Witch or Saint? A Fine Line
Today, I visited two famous caves in Knaresborough, North Yorkshire: St Robert’s Cave and the much more famous Mother Shipton’s Cave. Both are located by the banks of the River Nidd in the remains of Royal Forest of Knaresborough. Both once housed figures who were considered capable of working (or speaking) wonders. Both spoke truth to power in their day. So why is Ursula Shipton (neé Sontheil) remembered as a witch, while Robert Flower is remembered as a saint?
I had been wanting to revisit both caves for some time. And to me, both felt like sacred sites. The cave where Ursula Shipton was allegedly born during a storm, is next to the mystical petrifying or dropping well. Water from a stream pools on top of a cave, then drops into a pool beneath, gradually turning anything in its path to stone. It’s an enchanting spot!
And round the side of that is the entrance to the “wishing well”, a cleft in the rock where the magical water pools, and into which you can dip your hand. This really felt like a sacred well to me. (So, thanks-not-thanks to the person who decided to yell “Don’t touch the water!” in a spooky voice just as I was dipping in my hand in an attitude of prayer!)
St Robert’s Cave is a less impressive and less patronised site. (Sadly also less well-maintained). It has been used in the C18th to conceal a murder, and more recently to smoke weed (if the smell today is anything to go by!) But it had a lot of harassment in St Robert’s day, too, so that’s nothing new. And sitting outside, in the remains of the chapel that was once there, I was able to meditate and feel a great sense of peace.
So, why the disparity of reputations? Obviously, they lived in different times. Robert lived through the reigns of Richard the Lionheart, King John and Henry III. He seems to have been a bit of a restless character, who preferred life in a hermitage to communal life in a monastery. (Although he wasn’t completely alone. His chapel-cave was a mini-monastery that farmed the land around and provided for the poor). He was consulted by many people, including King John himself. The story goes that Robert refused to stand for the king, as he was kneeling in prayer. He showed the king an ear of corn and asked if the king was powerful enough to create such a thing. That got him told! He also had numerous run-ins with the Stutevilles, the local lords. But despite this, he was revered as a saint and credited with miracles.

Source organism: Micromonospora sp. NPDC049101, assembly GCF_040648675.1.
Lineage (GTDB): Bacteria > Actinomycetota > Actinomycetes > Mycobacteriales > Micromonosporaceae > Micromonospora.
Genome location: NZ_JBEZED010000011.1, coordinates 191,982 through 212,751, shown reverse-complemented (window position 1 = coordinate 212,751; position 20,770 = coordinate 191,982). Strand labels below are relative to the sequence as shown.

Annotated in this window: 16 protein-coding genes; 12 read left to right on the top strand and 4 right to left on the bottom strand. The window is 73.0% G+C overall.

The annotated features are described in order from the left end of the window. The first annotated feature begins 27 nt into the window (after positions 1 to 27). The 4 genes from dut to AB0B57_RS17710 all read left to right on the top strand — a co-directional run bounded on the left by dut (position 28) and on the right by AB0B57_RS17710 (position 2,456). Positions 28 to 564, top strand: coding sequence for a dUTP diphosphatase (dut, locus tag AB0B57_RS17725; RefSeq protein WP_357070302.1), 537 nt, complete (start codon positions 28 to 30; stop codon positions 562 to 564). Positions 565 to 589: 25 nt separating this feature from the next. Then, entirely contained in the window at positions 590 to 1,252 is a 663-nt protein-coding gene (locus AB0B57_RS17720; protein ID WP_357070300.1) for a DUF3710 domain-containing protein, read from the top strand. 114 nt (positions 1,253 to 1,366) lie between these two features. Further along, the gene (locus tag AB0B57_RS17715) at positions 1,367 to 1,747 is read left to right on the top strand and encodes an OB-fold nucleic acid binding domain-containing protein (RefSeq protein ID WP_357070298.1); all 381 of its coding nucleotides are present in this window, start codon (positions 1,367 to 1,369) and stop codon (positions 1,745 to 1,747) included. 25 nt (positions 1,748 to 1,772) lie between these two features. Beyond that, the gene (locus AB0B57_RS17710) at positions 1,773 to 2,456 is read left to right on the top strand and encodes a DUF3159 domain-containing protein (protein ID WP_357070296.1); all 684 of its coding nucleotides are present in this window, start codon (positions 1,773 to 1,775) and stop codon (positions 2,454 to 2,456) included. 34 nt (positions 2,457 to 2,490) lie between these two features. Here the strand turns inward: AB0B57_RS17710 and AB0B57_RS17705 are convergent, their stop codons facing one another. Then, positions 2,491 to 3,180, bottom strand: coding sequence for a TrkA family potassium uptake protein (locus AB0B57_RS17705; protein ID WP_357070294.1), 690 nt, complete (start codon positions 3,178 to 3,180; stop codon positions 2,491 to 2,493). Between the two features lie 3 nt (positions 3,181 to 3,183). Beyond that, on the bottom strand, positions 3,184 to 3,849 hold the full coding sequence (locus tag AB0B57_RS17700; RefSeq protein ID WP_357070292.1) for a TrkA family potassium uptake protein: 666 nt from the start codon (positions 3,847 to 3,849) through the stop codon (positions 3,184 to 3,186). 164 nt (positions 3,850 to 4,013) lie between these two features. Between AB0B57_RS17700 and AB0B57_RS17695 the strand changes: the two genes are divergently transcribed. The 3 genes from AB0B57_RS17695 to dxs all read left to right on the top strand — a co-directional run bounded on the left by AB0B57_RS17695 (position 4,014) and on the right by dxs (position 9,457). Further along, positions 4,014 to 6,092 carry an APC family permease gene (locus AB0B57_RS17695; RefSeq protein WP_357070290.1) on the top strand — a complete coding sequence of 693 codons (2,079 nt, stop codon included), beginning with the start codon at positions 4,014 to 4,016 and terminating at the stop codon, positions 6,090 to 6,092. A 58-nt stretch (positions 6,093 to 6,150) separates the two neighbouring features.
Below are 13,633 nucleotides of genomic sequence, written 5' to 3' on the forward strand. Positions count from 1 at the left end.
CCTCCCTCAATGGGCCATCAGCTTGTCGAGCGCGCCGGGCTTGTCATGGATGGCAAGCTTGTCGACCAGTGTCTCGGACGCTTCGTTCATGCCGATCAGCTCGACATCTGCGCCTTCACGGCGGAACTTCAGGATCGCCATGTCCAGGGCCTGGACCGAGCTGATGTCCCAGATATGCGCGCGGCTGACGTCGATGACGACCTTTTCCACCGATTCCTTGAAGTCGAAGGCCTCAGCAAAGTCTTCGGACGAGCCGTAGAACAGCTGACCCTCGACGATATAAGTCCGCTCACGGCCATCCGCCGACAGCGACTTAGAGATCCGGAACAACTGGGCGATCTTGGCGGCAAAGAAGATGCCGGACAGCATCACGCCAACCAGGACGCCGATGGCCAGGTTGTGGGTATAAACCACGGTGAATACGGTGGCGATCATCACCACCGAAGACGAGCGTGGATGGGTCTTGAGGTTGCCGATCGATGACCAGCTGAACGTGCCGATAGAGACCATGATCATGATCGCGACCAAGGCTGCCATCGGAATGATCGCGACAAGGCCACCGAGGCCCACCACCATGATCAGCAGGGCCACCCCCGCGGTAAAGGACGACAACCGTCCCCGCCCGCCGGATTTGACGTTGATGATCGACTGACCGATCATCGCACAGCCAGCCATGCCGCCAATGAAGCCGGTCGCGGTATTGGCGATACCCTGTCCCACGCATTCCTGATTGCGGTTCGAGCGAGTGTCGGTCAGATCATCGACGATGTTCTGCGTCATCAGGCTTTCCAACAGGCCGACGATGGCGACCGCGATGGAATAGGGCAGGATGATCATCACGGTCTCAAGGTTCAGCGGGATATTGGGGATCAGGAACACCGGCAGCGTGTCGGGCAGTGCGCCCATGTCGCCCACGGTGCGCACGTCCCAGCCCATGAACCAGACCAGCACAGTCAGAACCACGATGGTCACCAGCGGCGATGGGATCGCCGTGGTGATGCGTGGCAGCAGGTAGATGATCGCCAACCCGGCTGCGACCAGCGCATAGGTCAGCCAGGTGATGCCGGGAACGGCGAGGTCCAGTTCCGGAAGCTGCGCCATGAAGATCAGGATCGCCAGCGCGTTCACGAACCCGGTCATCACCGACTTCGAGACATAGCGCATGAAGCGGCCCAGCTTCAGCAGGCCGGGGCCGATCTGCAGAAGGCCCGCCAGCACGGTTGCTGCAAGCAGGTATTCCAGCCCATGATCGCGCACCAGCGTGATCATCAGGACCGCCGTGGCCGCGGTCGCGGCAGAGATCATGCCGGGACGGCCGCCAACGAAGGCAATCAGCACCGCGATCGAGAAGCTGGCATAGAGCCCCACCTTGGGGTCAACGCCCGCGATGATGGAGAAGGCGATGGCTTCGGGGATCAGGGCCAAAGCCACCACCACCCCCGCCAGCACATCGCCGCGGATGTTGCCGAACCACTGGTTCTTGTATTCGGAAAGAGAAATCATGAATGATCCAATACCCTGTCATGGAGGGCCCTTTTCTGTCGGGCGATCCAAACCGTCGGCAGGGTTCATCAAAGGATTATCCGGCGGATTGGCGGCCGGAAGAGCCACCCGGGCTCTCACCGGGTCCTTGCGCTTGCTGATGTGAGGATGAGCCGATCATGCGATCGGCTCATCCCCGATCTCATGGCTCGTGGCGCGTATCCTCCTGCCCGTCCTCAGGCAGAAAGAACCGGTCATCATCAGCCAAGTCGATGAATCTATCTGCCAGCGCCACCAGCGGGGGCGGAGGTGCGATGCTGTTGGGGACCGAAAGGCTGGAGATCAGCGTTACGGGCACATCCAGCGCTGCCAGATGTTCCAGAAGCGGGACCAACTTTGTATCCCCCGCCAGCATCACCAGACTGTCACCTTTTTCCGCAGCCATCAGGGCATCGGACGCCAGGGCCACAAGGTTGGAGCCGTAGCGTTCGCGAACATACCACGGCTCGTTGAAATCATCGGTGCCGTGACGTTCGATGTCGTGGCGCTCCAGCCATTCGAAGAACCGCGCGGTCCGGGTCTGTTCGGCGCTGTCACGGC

Ursula Shipton lived in the very different times of Henry VIII and his Tudor heirs, a time of religious turmoil, when the very idea of saints swung in and out of favour. Her mother Agatha was 15 and unmarried when she was born. There is a theory that her real father may have been the Abbot of Beverley, who christened her. But people liked to say it was the Devil! She was intelligent and mischievous, and seems to have had a disability or deformity. She was able to play tricks on people, and get the better of those who tormented her. And she stood up to one of the most powerful men in the country, Cardinal Wolsey, whose downfall she predicted when she was visited by no less men than Charles Brandon, Duke of Suffolk (Henry VIII’s great friend), Lord D’arcy and Lord Percy, Earl of Northumberland - when they visited her in disguise. It seems she had much to say about the issues of her times. Could she really predict the future, or could she just see which way the wind was blowing?
If she had lived in Robert’s day, could she, too, have been a saint? Or were other factors against her? Namely: she was a woman, illegitimate and deformed? It’s interesting that, at the site today, we passed a sculpture of hares, which have traditionally been associated with witches (or with wise women and pagan goddesses). But St Melengell of Wales was a hermit famous for sheltering hares. So, it seems one’s reputation as saint or witch really can rest on a knife-edge.